roof rack for GTI

Considering a new VW GTI. Would like to install permanent rack brackets near the back end of the roof so maximum separation between the bars can be achieved. (There is a good place for the front bars already.) I envision drilling holes for the brackets in the roof but don’t know if there is a hard point to support the bracket or if leaks would be inevitable.

The older model GTI has slots in the roof that accept Thule and maybe other racks. There’s a vinyl strip running windshield to back-glass with a couple removable segments. The removable segments hide the slots. If the new model has them, use them. Its a real solid system.

Re: the GTI, if you aren’t committed, don’t do it. They share a common trait in VW products, which, in general, drive great and have neat engineering, but suffer from weird and expensive malfunctions.

~~Chip Walsh, Gambrills, MD

factory rails
if they are available as an option vw factory rails are strong as can be.

VW factory rack
VW factory racks sold under the Votex name are actually designed and produced by Thule.

I have one on a MK3 GTI VR6. Carries kayaks no problems.

On the previous comment about strange random expensive failures, it is true. Heres the catch, the car is totally worth it even figuring those things in.

My GTI is the most loved car I have ever owned. I have had several small sports cars, but nothing that combined the handling, speed, reliability, flexability, practicality, effeciency, and general fun factor like the GTI has.

What other car can do 0-60 in 6 seconds, get 30mpg on the freeway, carry a kayak, move 8foot tables, fit the wife and kid, and tackle the autocross course like a champ on weekends, all while looking nice and riding in some serious comfort.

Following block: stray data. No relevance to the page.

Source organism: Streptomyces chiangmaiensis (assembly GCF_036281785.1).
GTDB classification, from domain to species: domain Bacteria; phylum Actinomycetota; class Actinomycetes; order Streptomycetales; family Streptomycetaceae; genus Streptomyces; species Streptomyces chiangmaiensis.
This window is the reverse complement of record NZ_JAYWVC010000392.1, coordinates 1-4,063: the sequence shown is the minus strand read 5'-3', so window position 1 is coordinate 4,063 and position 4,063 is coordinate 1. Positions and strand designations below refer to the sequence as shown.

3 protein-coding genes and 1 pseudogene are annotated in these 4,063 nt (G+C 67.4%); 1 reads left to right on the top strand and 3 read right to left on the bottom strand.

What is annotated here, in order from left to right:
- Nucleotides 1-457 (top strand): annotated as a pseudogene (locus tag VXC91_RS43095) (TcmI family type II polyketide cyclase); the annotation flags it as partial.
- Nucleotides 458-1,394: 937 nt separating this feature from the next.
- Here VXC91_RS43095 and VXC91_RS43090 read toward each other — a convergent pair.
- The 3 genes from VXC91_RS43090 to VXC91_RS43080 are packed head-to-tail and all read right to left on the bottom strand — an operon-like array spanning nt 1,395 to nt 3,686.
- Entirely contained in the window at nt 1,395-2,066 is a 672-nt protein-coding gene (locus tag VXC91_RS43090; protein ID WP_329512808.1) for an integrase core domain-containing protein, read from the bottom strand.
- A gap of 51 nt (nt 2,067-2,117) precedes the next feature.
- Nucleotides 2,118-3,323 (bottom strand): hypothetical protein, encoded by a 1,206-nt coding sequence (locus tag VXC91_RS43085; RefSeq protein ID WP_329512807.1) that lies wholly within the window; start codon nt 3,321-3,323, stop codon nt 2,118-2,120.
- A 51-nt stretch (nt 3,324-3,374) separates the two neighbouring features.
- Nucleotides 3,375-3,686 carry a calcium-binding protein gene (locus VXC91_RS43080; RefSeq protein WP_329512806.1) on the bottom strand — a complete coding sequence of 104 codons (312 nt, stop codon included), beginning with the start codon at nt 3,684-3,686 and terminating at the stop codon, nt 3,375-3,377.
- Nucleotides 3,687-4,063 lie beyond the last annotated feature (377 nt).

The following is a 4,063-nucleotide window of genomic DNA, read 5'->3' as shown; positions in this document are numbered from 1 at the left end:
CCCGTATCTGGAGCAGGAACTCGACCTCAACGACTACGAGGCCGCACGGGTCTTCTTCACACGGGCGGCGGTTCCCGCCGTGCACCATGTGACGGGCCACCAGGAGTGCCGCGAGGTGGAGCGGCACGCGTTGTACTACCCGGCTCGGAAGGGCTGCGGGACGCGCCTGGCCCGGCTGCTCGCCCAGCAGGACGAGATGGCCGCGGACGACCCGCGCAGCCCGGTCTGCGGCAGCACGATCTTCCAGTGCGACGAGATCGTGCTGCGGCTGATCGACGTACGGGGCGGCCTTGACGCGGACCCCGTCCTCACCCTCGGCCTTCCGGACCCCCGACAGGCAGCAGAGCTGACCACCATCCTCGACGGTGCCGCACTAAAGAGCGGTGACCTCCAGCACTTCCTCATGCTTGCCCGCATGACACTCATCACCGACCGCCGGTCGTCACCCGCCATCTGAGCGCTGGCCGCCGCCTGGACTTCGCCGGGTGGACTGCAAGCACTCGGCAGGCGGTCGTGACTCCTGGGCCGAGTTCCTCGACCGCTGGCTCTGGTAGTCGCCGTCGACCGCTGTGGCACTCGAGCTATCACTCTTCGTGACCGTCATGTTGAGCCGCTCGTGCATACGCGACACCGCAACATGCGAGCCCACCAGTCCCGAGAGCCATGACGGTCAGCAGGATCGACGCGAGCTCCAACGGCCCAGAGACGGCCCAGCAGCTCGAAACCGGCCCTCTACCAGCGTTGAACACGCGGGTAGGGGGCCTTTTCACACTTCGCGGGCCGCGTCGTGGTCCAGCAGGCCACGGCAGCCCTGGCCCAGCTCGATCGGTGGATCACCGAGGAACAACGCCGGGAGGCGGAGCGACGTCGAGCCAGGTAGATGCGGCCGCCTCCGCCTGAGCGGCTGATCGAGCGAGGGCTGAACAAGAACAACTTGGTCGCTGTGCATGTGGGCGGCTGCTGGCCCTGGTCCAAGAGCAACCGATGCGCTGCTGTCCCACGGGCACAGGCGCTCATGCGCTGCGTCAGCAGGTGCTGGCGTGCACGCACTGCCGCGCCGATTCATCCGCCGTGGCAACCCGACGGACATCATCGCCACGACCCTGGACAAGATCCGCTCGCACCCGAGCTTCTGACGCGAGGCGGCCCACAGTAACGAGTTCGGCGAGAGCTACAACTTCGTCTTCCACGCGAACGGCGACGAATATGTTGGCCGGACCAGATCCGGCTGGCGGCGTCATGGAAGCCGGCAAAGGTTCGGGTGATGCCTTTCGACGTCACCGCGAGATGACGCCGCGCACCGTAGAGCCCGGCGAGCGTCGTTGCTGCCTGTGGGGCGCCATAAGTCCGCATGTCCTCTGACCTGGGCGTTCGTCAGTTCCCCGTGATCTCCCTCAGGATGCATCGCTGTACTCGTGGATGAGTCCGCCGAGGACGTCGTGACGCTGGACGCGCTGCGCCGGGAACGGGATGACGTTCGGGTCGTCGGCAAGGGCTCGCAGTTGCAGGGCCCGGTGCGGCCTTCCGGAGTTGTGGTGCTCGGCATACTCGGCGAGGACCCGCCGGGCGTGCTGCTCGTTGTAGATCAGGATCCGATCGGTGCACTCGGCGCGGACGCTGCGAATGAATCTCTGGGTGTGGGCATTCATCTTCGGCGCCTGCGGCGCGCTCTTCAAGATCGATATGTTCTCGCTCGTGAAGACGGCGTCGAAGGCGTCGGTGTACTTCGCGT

VW’s are far more than a sum of their pieces, because sometimes the pieces really suck.

Looked at GTI - went A3
MANY of the same parts as GTI - so same potential issues - maybe more with added Audi features/complexity - but with 4 years warranty, 4 years scheduled maintenance, and 4 years roadside - it greatly minimizes that risk (VW pretty much matches that except the scheduled maint - which ain’t cheap).

New GTI wasn’t out yet - and new styling is pushing what a 44 year old won’t look silly in anyway. Plus, it’s fun smoking the new GTIs with a “wagon”. The A3 (so far) draws very little attention from 5-0 (the rack helps, so does the blue color). Doesn’t have the street racer, muscle car, or exotic car look- and small enough to be hidden among the sea of SUVs (while offering the same layout and room as the smaller ones). A sleeper that will be a monster if I ever get the ECM reprogrammed. For now, I already go through tires fast enough.

2006 Audi 2.0T - DSG 0-60 6.7 sec.

2006 Volkswagon GTI 2.0T - DSG 0-60 6.9 sec.(manual version didn’t make the under 7 sec list)

More vroom, more room, and better groomed - plus everything on their dime x4 was easily worth the price difference. Cost to own brings them even closer. This car is not a cheapened Audi either (like BMW and Mercedes tried with their hatches). Many give it better marks than the A4. I whine if I get an A4 loaner (and the service guys agree with me).

Bottom line: Car is a blast. Had it a year and like it more every drive.

Very limited rack spacing and spread though - but very tough rack (Mont Blanc - specific for A3 with custom length bars and attachment points). With narrow (and small cockpit) boats, or one of anything, not really an issue.

Gas mileage isn’t all that great (GTI would be no better) - I average 20 mpg in mixed (largely city) driving - but that number has more to do with my lead foot than anything. My normal acceleration of a light is pretty much the same if there’s anyone next to me or not: As much as I can get without losing grip. Similar for highway mileage where I don’t get the advertised 31mpg - but I’m not doing posted speed limits either,have the A/C cranked, and the rack/saddles.